a herp

The Frog Saga

So in a nearby college’s science building, a geologist had set up a very interesting display. 

It was his collection of gemstone frogs.

There was a derpy frog!

A judgy orange sunny frog!

A simple frog!

A short frog!

A bumpy toad!

A salty, taunting, tongue-out frog!

And there were even two lizards who had somehow made their way into the collection…here is one of them…

Reminds me of some @orochihigh​ things going down right now…..

There was a super shiny opal frog!

But I took a liking to 2  frogs in particular. 

who is she

CELESTINE

and…

sOAPY.

I’ve never really had an OTP until now.

2

Check out this melanistic garter snake (not sure the if exact species of garter snake, since I usually go by the color patterns)!
 Melanism occurs in snakes when there is an overproduction of dark pigment (melanin) in their bodies. It’s often referred to as “the opposite” of albino.

I don’t have sources for this claim, but I’ve heard it’s much better for an animal to be melanistic than albino, because they can usually still blend and hide well!

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Coconut oil - an all-round talent
  • nurtures dry skin -> when applying it make sure your skin is a little bit wet (but not the water dripping down kind of wet). The skin absorbs it quicker this way.
  • fights bad skin and acne -> due to it being antiphlogistic (be careful not to overdo it as it can clog your pores)
  • suitable as make up remover
  • prevents and removes stretch marks
  • suitable for mani- and pedicure
  • can be used for a body peeling -> mix it together with either sugar or salt to remove skin scales
  • fights herpes -> apply it with Q-tip on the affected spot
  • can be used as bath supplement
  • soothes skin after shaving
  • regulates acid-base balance and hence counteracts first wrinkles
  • suitable as hair mask
  • supports wound healing ->especially soothing for cuts and scrapes
  • prevents cellulite -> frequent and long-lasting usage is required
  • fights dark circles
  • for full and smoothe eyelashes
  • chapstick substitute for velvety and soft lips

When you think of abandoned/stray animals, animals being released on the end of dirt roads to fend for themselves, what do you imagine? $5 says you’re picturing a dog or cat. And that’s very likely the answer! However, there is a significant problem with people releasing small pets, exotics, livestock, and fish as well.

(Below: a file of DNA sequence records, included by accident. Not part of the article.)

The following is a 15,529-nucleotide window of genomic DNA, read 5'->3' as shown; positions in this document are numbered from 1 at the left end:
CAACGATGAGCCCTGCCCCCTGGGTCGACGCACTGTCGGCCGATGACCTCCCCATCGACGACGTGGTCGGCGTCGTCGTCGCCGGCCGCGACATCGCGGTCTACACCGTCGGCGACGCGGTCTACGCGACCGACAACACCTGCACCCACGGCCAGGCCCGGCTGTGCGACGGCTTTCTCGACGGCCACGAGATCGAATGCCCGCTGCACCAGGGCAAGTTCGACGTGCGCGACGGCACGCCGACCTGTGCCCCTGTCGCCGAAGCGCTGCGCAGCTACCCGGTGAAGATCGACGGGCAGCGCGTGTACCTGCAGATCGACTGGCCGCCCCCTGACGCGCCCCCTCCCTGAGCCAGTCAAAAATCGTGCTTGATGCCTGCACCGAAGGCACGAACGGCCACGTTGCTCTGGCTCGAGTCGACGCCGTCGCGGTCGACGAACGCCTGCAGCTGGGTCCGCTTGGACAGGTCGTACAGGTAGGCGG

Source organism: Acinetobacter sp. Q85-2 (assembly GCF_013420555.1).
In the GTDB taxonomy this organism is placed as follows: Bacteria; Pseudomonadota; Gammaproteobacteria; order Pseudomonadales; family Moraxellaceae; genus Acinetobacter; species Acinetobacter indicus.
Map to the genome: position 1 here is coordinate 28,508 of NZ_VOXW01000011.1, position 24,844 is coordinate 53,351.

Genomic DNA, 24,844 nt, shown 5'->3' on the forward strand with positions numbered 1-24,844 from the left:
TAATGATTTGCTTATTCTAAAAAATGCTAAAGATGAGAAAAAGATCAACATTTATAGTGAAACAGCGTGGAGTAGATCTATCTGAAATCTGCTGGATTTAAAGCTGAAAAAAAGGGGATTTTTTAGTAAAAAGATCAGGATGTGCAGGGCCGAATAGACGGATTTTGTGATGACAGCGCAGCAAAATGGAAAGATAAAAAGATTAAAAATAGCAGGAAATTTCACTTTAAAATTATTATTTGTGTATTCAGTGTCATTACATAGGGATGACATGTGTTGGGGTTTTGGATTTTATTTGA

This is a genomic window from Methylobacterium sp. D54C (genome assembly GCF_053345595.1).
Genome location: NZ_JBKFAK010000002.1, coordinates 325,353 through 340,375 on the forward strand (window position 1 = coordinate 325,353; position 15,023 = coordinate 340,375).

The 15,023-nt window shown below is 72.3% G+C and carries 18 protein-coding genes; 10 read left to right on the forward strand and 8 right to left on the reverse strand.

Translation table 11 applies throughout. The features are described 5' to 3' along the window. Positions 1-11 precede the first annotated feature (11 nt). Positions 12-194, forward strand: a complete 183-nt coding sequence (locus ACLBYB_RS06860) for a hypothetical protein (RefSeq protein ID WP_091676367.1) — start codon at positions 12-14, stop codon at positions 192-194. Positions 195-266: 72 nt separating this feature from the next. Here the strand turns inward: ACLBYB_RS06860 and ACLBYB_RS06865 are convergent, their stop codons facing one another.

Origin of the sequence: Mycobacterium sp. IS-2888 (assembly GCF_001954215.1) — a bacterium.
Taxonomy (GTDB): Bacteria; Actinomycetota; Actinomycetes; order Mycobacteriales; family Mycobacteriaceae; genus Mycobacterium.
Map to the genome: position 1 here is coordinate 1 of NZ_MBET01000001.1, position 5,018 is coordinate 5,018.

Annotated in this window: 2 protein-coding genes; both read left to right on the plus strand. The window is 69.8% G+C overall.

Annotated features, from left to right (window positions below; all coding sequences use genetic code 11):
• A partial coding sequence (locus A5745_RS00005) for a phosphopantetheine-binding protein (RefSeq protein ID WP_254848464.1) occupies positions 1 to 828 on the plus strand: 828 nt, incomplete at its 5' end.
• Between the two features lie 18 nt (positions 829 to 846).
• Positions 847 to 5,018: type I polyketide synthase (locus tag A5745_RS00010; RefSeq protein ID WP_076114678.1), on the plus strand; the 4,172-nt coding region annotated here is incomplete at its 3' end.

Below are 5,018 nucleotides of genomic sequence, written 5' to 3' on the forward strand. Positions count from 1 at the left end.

Pictured here is Samuel, a beardie we had surrendered a number of years ago. What made Samuel’s case unique is that he was found trucking down the middle of a rural road. The person who caught him thought he was a native lizard and brought him in to my workplace asking for advice on how to keep him as a pet because they’d never seen such a cool lizard before. Once reptile care was explained to them, they didn’t want him, but at least learned he shouldn’t be set back loose, so we took him in (and he has since been adopted). 

I have similarly taken in released or escaped (thought we ALWAYS check lost/found when we take in a stray anything, and none of these had anyone looking) iguanas, non-native turtles and tortoises, rabbits, pigs, parakeets, chickens, and more. Heck, if I had the means, I’d have come home with an abandoned horse tied to a post on a rural road. 

Releasing dogs and cats is bad enough. They’re domesticated species and often succumb to disease, predation, injury, starvation, etc., though in some cases do establish feral populations that are injurious to wildlife. Releasing exotics tends to have one of two outcomes: a swift death or, given appropriate climate conditions and multiple individuals, the establishment of invasive populations that threaten native wildlife. Florida is obviously the textbook example, but populations of non-native animals released intentionally or accidentally by individuals or industries are present in virtually every state and indeed most countries. 

So what do you do if you can’t keep your fish, or rabbit, or iguana? Well, for one, never release it into the wild. Many people romanticize “the wild” as a wonderful taste of freedom after a life of captivity even if they acknowledge that the animal will likely not survive. In reality, “the wild” tends to be a terrifying experience for captive bred or domesticated animals, and their end often comes after tremendous suffering. Even if your animal is well suited for the environment it’s being released into, doing so is almost definitely illegal and potentially harmful to native wildlife. 

Instead, try to seek either a) a qualified new home or b) a rescue organization. There are rescues for virtually every animal under the sun, and for every person who doesn’t want x species, there’s someone else desperate to own one. You should always vet both new homes and rescues to make sure you are surrendering the animal responsibly; a basic verbal interview or questionnaire should make clear if the home or rescue is qualified. And honestly, if you can’t find anything and need to surrender your pet to animal control? They still have a better shot, and if they do wind up being euthanized, it is certainly a favorable death to starvation, disease, predators, exposure, etc.

Remember: whenever you obtain an animal, you are entering an unspoken contract to be responsible for that animal’s wellbeing, from start to finish, be that finish with you or someone else. You break that contract when you leave an animal’s fate to chance by releasing it.